Kaplan USMLE Step 3 prep: Young girl in respiratory distress


If you’re preparing for the United States Medical Licensing Examination® (USMLE®) Step 3 exam, you might want to know which questions are most often missed by test-prep takers. Check out this example from Kaplan Medical, and read an expert explanation of the answer. Also check out all posts in this series.

Help Move Medicine

Medicine doesn’t stand still, and neither do we. AMA members don’t just keep up with medicine—they shape its future.

The AMA and Kaplan have teamed up to support you in reaching your goal of passing the USMLE® or COMLEX-USA®. If you're looking for additional resources, Kaplan provides free access to tools for pre-clinical studies, including Kaplan’s Lecture Notes series, Integrated Vignettes, Shelf Prep and more.  

A 4-year-old girl is brought to the emergency department because of a sudden episode of drooling and coughing that began suddenly after she was left alone in the kitchen. She is generally very healthy, and all of her vaccinations are up to date.  

Vital signs are: temperature 37.2º C (99º F), pulse 90 beats per minute, blood pressure 100/50 mm Hg, respirations 16 breaths a minute. Physical examination reveals a well-developed girl in mild respiratory distress with mild stridor. There is nothing in the mouth, and the lungs are clear on auscultation. Chest X-ray is normal.  

Twenty minutes later the patient is still in mild respiratory distress but is improving. Her oxygen saturation on room air is 97%. 

Which of the following is the best next step? 

A. Administer racemic epinephrine and dexamethasone. 

B. Begin intravenous levofloxacin. 

C. Give oxygen via continuous positive airway pressure (CPAP) mask. 

D. Order a lateral X-ray of the neck. 

E. Perform endotracheal intubation. 

Related Coverage

USMLE Step 3: Test yourself against our all-time top stumpers














The correct answer is D.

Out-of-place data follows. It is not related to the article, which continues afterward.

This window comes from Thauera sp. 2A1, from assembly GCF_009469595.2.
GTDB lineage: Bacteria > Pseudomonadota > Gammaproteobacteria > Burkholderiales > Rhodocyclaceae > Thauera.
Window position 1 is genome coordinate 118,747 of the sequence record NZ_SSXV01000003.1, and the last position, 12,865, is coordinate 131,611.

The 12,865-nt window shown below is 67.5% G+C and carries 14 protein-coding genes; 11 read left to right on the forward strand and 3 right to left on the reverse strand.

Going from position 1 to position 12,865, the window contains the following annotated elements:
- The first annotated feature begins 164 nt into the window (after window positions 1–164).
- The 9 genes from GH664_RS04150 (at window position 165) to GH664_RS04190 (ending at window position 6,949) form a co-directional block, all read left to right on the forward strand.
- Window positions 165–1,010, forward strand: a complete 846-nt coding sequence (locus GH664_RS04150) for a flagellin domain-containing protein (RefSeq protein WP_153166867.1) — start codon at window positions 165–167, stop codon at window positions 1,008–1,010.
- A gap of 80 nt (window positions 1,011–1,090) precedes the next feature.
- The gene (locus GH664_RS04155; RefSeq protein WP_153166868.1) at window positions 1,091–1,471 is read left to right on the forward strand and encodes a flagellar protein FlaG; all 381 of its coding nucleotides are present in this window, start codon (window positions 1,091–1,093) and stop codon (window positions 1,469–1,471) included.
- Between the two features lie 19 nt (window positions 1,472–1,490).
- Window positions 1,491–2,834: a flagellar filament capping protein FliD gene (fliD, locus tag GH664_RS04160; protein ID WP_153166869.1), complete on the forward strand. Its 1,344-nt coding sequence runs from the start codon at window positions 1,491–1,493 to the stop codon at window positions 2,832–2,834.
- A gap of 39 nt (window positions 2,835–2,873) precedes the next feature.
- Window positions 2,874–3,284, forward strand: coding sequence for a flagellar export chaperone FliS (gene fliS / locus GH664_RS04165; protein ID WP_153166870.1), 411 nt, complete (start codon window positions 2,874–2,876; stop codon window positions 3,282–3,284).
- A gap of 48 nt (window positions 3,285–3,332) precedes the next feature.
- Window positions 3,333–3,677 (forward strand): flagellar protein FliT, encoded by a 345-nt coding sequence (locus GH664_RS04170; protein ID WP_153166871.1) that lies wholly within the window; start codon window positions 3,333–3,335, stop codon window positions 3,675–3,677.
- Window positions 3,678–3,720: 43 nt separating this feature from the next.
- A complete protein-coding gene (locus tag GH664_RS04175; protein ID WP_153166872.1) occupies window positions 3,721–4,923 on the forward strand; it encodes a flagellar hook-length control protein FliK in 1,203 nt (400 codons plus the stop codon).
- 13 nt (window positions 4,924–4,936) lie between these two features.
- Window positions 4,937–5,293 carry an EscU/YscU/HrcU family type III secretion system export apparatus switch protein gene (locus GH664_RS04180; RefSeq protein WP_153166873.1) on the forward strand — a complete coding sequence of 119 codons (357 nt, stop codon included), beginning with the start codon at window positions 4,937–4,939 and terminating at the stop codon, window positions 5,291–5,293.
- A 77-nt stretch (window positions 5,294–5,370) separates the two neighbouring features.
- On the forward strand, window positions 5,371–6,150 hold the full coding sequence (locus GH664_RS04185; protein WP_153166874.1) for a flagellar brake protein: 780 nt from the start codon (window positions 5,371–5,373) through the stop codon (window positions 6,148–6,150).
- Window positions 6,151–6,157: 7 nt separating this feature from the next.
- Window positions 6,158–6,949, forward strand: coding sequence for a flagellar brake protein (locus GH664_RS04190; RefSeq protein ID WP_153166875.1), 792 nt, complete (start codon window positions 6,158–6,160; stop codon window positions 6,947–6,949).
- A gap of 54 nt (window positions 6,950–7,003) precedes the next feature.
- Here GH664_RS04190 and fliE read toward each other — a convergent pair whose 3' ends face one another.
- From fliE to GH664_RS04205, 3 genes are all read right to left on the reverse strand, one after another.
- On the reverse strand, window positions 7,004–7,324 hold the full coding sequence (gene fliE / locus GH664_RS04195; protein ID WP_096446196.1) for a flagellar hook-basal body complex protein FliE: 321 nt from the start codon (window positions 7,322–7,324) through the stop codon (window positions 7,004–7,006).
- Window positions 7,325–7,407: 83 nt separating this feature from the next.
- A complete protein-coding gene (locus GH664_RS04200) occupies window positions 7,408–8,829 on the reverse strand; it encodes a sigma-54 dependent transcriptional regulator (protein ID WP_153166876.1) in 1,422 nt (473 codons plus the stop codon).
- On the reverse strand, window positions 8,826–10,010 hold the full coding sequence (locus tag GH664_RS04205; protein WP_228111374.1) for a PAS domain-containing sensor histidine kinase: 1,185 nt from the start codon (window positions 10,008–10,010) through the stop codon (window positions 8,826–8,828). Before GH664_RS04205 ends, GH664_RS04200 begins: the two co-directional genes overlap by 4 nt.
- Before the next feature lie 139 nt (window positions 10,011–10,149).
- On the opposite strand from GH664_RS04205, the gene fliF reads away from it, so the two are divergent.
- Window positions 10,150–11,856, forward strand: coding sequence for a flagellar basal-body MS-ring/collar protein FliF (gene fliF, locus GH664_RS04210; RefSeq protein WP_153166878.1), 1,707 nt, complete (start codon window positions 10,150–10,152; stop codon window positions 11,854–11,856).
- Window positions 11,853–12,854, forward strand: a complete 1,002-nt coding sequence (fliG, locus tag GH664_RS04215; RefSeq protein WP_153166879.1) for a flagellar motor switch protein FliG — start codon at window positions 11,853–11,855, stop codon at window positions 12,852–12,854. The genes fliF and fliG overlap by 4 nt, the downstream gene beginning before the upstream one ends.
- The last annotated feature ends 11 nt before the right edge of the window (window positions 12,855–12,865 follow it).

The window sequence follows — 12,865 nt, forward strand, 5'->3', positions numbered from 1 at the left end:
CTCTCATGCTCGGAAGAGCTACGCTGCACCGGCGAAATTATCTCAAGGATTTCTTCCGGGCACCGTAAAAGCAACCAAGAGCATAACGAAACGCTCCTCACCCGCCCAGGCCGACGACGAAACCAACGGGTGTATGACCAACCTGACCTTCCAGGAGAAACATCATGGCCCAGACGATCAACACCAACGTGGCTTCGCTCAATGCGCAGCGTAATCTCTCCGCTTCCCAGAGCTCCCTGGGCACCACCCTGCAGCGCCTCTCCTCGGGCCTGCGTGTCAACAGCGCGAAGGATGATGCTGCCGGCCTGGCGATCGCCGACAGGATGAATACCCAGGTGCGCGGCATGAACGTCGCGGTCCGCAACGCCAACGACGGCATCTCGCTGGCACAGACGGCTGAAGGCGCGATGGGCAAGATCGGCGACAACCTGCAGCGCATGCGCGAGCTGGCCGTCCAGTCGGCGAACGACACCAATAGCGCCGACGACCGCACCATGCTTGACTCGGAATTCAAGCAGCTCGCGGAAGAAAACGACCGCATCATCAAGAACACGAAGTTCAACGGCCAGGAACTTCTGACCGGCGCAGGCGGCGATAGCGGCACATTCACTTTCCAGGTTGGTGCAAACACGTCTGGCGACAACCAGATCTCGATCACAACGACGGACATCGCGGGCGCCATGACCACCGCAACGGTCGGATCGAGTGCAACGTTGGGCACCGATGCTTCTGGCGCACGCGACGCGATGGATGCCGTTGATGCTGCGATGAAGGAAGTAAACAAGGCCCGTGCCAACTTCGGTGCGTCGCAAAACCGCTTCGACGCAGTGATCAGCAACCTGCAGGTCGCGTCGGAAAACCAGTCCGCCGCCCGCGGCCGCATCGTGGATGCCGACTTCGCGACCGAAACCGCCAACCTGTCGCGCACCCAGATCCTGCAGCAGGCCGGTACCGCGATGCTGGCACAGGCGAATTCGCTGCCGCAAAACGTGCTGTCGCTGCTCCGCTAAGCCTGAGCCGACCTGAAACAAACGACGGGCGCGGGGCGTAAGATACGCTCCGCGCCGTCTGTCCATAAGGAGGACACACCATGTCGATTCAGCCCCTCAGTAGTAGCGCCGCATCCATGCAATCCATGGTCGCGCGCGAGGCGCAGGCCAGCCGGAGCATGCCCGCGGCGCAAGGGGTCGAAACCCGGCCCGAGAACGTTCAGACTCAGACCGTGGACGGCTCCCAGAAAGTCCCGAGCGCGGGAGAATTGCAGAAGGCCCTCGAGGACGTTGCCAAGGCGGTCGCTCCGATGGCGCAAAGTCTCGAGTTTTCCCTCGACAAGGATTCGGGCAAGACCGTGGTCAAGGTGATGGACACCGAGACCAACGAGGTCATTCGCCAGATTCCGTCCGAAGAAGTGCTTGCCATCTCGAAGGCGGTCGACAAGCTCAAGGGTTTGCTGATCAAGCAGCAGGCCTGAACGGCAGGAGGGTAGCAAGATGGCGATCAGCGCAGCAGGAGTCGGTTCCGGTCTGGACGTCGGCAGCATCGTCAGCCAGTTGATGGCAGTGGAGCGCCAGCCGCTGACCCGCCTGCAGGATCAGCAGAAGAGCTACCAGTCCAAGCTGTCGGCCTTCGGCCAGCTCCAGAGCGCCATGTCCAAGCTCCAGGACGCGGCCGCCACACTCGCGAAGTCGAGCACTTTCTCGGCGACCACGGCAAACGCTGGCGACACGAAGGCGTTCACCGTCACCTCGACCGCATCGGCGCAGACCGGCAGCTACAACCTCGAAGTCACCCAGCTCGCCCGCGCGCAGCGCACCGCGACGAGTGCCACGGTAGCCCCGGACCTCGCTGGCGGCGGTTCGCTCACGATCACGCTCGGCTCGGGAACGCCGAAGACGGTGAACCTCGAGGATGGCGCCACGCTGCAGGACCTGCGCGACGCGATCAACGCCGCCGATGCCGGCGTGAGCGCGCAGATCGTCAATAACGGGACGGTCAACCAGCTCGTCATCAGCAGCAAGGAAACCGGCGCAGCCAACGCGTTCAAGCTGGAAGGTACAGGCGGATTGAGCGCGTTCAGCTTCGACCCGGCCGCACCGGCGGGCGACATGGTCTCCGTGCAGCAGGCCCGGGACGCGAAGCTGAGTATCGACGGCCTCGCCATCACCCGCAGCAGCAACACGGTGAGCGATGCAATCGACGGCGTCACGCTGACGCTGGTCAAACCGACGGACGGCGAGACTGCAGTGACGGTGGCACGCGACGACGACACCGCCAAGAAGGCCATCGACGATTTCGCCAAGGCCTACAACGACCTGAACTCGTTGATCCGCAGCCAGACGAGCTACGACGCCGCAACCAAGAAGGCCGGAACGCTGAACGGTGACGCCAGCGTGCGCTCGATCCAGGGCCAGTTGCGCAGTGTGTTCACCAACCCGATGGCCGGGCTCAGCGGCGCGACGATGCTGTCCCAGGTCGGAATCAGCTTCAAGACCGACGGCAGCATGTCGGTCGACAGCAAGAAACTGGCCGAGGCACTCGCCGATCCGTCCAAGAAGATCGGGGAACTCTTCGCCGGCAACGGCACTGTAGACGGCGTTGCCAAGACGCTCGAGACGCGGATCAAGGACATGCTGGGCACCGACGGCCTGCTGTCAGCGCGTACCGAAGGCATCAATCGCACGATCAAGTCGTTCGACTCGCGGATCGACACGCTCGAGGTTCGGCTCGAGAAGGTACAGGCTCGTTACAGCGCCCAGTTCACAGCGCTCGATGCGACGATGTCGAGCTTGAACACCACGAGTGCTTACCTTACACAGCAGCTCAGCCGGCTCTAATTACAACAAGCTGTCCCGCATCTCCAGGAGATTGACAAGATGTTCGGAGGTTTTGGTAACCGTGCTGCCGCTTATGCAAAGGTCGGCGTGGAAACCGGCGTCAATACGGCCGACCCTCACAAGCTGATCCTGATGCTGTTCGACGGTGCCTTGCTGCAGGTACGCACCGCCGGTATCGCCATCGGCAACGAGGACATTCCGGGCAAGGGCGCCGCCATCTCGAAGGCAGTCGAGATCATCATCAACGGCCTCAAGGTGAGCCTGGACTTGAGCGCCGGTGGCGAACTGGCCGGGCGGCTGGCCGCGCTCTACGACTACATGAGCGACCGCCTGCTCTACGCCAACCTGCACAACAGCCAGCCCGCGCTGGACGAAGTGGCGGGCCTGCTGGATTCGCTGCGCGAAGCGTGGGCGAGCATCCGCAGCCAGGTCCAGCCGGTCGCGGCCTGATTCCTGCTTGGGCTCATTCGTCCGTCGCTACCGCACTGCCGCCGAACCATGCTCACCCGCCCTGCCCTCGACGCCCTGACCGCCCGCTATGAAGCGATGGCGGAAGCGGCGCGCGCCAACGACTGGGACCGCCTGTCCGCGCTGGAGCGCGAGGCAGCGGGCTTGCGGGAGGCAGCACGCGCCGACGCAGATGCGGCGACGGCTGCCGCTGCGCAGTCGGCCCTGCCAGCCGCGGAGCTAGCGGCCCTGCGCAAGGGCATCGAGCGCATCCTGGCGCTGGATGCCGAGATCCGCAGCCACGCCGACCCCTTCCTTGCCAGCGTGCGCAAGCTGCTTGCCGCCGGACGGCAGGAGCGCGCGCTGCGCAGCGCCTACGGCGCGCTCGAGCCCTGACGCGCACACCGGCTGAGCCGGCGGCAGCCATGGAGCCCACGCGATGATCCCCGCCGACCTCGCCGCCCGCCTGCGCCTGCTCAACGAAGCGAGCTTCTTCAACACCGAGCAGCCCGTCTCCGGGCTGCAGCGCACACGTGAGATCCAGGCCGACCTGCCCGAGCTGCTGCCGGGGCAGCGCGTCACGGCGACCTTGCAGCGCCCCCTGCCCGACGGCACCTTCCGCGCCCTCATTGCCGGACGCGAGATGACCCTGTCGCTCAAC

When young children have acute onset of drooling and coughing, foreign-body aspiration must be suspected. Alternative diagnoses of croup or epiglottitis should also be considered. A coin can be found in the posterior oropharynx on lateral X-ray of the neck.  

Radiographic evaluation of the neck, chest, and abdomen is necessary to exclude a foreign body. Some objects (such as hard food) may not be radiopaque, so endoscopy is sometimes necessary. 

Related Coverage

Kaplan USMLE Step 3 prep: Potential complications from broken ribs

Choice A: Racemic epinephrine and IV dexamethasone are used to reduce airway swelling in croup. This child's history of sudden onset of stridor after being left alone does not suggest that croup is the diagnosis. 

Choice B: Antibiotic therapy should not be pursued, as there are no clinical signs of infection at this time. 

Choice C: Oxygen via CPAP is not needed since the patient's respiratory rate and pulse oximetry are normal. In addition, children who are 4 years old rarely tolerate CPAP. 

Choice E: Endotracheal intubation may be undertaken in the case of respiratory failure or to protect the airway. This patient is not symptomatic of respiratory failure but is certainly at risk of losing the airway. Preparation for intubation must be made, but the procedure is not necessary at this time. Foreign-body aspiration must be suspected, and alternative diagnoses of croup or epiglottitis must also be considered. 

Foreign-body aspiration, when suspected with stridor, must be investigated with a lateral neck X-ray. Not all objects are radiopaque; therefore, endoscopy is sometimes necessary. 

For more prep questions on USMLE Steps 1, 2 and 3, view other posts in this series